Malwana’s brief History
Malwana is one of 18 villages of Buhary Thakiya. Beruwela. (Nabaviyathul Qadiriya Tharika). In Malwana there live Muslims and Sinhalese in equal amount. It is a town of 35,000 (estimate as of 2001) inhabitants in the Western Province of Sri Lanka. It is situated on the banks of the Keleni River, 14 km north-west of Colombo. It is part of the Gampaha District and Biyagama electoral division. Malwana forms part of the Biyagama free-trade zone, where government incentives has drawn investors from around the world into manufacturing ventures involving clothing and light industry.[i]
It has said according to the research and investigation conducted by the anthropologist de la Hall Marret there is a pure Arabic stock. “The Semitic types the Persian type still in this country.” You can spot them out at once whether in Jaffna, Puttalam, Malwana, Galle or Trincomalee. Undoubtedly this Arabic/Semitic infusion dates back to the 8th century, or says de la Hall Marret, even longer. [ii]
The Portuguese Administration, 1597-1656
The Portuguese Government of Lanka was subject to the Viceroy at Goa. At its head was the Captain General, with his residence at Malwana he was spoken of by the natives as the king of Malwana, with the title of Highness He was assisted by a Vedor da Fazenda, in charge of the revenue, and by an Ouvidor or judge. The `City of St. Lawrence’ or Colombo was administered by a Chamber or municipal body.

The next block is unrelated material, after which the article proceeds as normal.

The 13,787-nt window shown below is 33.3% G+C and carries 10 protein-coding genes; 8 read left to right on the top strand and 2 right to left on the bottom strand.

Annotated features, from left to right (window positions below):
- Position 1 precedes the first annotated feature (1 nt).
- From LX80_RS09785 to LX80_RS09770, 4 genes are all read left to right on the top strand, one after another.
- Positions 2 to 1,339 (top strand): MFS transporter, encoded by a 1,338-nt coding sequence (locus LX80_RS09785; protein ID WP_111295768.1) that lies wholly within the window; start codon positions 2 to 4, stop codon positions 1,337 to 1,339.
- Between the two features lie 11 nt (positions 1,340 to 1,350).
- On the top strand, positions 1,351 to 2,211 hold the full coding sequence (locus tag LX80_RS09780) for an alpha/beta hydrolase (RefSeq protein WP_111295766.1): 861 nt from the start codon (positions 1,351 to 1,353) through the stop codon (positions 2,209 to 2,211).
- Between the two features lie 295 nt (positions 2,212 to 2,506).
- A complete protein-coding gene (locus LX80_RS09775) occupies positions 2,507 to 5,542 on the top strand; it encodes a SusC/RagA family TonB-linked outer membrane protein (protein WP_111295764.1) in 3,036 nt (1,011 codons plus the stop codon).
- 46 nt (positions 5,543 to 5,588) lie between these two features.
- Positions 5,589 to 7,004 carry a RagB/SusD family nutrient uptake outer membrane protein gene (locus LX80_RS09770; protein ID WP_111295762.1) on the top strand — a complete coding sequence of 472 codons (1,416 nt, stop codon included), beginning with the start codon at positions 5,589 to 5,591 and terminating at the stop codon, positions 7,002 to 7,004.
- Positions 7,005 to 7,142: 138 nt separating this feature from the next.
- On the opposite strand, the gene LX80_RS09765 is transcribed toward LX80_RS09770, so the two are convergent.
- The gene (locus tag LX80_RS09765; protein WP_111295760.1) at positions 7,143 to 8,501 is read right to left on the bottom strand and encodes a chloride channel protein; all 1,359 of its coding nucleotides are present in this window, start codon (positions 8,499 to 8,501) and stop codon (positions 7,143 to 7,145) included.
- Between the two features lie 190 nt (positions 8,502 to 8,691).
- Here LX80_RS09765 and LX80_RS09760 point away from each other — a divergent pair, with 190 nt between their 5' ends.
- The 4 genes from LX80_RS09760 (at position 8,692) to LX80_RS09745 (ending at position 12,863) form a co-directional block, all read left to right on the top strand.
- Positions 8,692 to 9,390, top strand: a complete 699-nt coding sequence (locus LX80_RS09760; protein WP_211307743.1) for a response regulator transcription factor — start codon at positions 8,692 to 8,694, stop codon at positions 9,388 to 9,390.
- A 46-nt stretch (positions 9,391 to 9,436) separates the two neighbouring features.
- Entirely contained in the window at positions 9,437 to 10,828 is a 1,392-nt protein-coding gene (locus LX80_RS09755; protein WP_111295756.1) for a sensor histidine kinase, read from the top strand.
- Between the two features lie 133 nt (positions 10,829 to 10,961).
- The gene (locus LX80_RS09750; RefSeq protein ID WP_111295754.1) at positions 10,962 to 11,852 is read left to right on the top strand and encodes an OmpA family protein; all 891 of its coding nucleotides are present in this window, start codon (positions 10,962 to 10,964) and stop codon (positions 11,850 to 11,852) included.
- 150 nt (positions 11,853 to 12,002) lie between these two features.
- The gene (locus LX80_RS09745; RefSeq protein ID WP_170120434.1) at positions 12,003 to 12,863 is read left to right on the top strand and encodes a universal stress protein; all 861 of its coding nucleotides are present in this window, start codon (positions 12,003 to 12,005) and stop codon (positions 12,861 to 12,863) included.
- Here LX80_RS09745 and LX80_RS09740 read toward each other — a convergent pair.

After the oath of allegiance to the new monarch thereafter delegates from various divisions of the kingdom were summoned to Malwana to decide whether they would be governed by the laws of Portugal or by those of Lanka. The Sinhala had chosen to abide by their own laws at this meeting.[iii]
[ii] Explore Lanka